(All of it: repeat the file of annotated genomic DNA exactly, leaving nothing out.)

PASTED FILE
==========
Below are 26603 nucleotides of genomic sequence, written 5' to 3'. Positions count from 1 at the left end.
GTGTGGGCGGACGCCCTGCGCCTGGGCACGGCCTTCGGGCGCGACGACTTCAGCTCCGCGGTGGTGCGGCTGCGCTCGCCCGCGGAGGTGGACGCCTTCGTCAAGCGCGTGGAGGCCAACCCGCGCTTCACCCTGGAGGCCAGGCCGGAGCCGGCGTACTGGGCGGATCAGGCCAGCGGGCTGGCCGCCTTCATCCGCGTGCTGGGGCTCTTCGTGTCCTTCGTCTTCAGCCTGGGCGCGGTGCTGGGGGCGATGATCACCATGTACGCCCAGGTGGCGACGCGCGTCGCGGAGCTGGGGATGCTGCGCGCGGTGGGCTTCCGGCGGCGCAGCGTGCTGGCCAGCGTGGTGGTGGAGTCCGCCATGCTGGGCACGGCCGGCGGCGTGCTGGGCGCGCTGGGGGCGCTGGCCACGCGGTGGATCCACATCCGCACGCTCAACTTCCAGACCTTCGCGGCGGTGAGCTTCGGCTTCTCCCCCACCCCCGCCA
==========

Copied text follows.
Below are 26603 nucleotides of genomic sequence, written 5' to 3'. Positions count from 1 at the left end.
GTGTGGGCGGACGCCCTGCGCCTGGGCACGGCCTTCGGGCGCGACGACTTCAGCTCCGCGGTGGTGCGGCTGCGCTCGCCCGCGGAGGTGGACGCCTTCGTCAAGCGCGTGGAGGCCAACCCGCGCTTCACCCTGGAGGCCAGGCCGGAGCCGGCGTACTGGGCGGATCAGGCCAGCGGGCTGGCCGCCTTCATCCGCGTGCTGGGGCTCTTCGTGTCCTTCGTCTTCAGCCTGGGCGCGGTGCTGGGGGCGATGATCACCATGTACGCCCAGGTGGCGACGCGCGTCGCGGAGCTGGGGATGCTGCGCGCGGTGGGCTTCCGGCGGCGCAGCGTGCTGGCCAGCGTGGTGGTGGAGTCCGCCATGCTGGGCACGGCCGGCGGCGTGCTGGGCGCGCTGGGGGCGCTGGCCACGCGGTGGATCCACATCCGCACGCTCAACTTCCAGACCTTCGCGGCGGTGAGCTTCGGCTTCTCCCCCACCCCCGCCA